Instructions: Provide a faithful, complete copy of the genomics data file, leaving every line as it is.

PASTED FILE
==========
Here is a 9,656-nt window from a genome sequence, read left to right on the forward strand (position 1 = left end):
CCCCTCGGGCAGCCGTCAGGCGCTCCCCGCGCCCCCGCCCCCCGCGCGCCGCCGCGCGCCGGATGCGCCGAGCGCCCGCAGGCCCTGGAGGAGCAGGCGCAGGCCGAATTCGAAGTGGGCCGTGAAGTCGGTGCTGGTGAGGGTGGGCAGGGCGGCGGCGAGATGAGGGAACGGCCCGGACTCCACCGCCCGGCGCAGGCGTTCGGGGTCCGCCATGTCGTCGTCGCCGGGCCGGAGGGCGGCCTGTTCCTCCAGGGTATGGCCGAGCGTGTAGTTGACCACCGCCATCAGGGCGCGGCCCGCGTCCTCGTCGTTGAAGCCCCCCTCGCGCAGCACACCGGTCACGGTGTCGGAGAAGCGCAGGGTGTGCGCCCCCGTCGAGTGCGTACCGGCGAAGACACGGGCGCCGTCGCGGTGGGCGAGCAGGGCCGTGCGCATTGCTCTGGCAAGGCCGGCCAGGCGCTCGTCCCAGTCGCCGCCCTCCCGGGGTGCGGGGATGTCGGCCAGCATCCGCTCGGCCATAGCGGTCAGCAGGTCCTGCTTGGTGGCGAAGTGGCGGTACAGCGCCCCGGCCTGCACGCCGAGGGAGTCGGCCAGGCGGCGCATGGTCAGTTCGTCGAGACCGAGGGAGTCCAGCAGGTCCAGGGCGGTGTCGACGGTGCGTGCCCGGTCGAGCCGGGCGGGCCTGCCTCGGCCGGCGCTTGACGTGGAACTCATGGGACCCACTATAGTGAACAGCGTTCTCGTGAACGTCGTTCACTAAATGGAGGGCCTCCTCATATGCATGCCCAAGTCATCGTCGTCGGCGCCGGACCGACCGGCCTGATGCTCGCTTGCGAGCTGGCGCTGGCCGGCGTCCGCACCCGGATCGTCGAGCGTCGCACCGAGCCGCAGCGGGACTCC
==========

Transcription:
Here is a 9,656-nt window from a genome sequence, read left to right on the forward strand (position 1 = left end):
CCCCTCGGGCAGCCGTCAGGCGCTCCCCGCGCCCCCGCCCCCCGCGCGCCGCCGCGCGCCGGATGCGCCGAGCGCCCGCAGGCCCTGGAGGAGCAGGCGCAGGCCGAATTCGAAGTGGGCCGTGAAGTCGGTGCTGGTGAGGGTGGGCAGGGCGGCGGCGAGATGAGGGAACGGCCCGGACTCCACCGCCCGGCGCAGGCGTTCGGGGTCCGCCATGTCGTCGTCGCCGGGCCGGAGGGCGGCCTGTTCCTCCAGGGTATGGCCGAGCGTGTAGTTGACCACCGCCATCAGGGCGCGGCCCGCGTCCTCGTCGTTGAAGCCCCCCTCGCGCAGCACACCGGTCACGGTGTCGGAGAAGCGCAGGGTGTGCGCCCCCGTCGAGTGCGTACCGGCGAAGACACGGGCGCCGTCGCGGTGGGCGAGCAGGGCCGTGCGCATTGCTCTGGCAAGGCCGGCCAGGCGCTCGTCCCAGTCGCCGCCCTCCCGGGGTGCGGGGATGTCGGCCAGCATCCGCTCGGCCATAGCGGTCAGCAGGTCCTGCTTGGTGGCGAAGTGGCGGTACAGCGCCCCGGCCTGCACGCCGAGGGAGTCGGCCAGGCGGCGCATGGTCAGTTCGTCGAGACCGAGGGAGTCCAGCAGGTCCAGGGCGGTGTCGACGGTGCGTGCCCGGTCGAGCCGGGCGGGCCTGCCTCGGCCGGCGCTTGACGTGGAACTCATGGGACCCACTATAGTGAACAGCGTTCTCGTGAACGTCGTTCACTAAATGGAGGGCCTCCTCATATGCATGCCCAAGTCATCGTCGTCGGCGCCGGACCGACCGGCCTGATGCTCGCTTGCGAGCTGGCGCTGGCCGGCGTCCGCACCCGGATCGTCGAGCGTCGCACCGAGCCGCAGCGGGACTCC